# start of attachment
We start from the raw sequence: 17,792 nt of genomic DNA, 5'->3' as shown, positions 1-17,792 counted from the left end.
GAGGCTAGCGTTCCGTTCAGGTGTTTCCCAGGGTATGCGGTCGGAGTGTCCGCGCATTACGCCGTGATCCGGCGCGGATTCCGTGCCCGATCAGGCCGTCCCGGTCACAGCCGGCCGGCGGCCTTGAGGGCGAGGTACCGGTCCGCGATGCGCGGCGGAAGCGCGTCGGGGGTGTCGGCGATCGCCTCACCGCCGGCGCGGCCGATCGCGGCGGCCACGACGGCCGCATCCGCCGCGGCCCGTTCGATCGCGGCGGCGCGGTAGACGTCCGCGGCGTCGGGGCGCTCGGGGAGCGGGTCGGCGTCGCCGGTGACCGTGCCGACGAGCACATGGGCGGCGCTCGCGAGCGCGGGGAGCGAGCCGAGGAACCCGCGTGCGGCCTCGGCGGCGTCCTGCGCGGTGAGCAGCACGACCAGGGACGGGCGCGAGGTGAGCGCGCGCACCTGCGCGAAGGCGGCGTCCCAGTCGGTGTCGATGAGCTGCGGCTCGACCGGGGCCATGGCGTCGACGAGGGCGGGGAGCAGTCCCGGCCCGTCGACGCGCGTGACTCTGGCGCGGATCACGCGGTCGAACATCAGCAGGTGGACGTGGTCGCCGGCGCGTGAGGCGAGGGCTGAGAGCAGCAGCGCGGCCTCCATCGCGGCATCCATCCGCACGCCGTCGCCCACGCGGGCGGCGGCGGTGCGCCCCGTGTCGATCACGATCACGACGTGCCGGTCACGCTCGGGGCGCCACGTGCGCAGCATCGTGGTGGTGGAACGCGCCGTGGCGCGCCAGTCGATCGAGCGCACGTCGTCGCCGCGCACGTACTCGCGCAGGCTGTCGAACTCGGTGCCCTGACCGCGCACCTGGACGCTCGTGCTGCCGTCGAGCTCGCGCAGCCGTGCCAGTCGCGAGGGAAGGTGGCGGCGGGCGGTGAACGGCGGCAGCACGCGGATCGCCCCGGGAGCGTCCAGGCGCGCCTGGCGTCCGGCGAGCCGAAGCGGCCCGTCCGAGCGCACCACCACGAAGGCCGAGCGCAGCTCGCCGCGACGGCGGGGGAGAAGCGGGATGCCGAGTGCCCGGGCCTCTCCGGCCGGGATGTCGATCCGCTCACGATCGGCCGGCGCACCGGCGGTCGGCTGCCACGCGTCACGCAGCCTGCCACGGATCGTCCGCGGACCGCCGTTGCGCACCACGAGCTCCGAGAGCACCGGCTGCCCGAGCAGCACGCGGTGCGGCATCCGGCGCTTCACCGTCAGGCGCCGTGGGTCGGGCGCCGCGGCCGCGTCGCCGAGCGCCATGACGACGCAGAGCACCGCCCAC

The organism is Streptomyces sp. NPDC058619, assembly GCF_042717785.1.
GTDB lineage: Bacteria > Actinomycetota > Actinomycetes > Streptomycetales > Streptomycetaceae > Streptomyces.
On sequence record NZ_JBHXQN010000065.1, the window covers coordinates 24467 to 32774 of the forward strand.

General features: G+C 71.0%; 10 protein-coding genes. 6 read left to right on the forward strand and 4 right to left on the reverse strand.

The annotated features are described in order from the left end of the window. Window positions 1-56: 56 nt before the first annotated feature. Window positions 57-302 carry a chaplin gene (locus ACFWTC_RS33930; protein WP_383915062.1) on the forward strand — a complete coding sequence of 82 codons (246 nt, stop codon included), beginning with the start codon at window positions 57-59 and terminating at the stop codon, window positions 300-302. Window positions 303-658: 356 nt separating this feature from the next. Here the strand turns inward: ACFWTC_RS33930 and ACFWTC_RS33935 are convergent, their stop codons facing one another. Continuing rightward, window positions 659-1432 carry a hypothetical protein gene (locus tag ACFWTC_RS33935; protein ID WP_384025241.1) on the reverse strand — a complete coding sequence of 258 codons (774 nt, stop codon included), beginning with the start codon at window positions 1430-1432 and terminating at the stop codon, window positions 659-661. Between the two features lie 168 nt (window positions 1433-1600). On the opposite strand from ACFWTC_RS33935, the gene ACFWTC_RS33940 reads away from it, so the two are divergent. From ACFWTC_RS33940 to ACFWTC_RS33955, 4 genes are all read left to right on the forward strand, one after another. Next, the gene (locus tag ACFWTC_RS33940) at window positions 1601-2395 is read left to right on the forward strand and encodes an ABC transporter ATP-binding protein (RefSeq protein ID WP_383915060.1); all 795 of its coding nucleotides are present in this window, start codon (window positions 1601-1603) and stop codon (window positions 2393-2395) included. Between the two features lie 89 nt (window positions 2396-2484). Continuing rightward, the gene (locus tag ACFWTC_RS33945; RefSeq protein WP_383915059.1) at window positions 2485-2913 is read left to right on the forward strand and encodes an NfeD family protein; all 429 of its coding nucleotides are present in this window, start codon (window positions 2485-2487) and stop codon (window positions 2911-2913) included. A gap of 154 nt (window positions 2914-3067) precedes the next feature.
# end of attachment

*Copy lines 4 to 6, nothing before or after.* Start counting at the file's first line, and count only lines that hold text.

GTDB lineage: Bacteria > Actinomycetota > Actinomycetes > Streptomycetales > Streptomycetaceae > Streptomyces.
On sequence record NZ_JBHXQN010000065.1, the window covers coordinates 24467 to 32774 of the forward strand.

General features: G+C 71.0%; 10 protein-coding genes. 6 read left to right on the forward strand and 4 right to left on the reverse strand.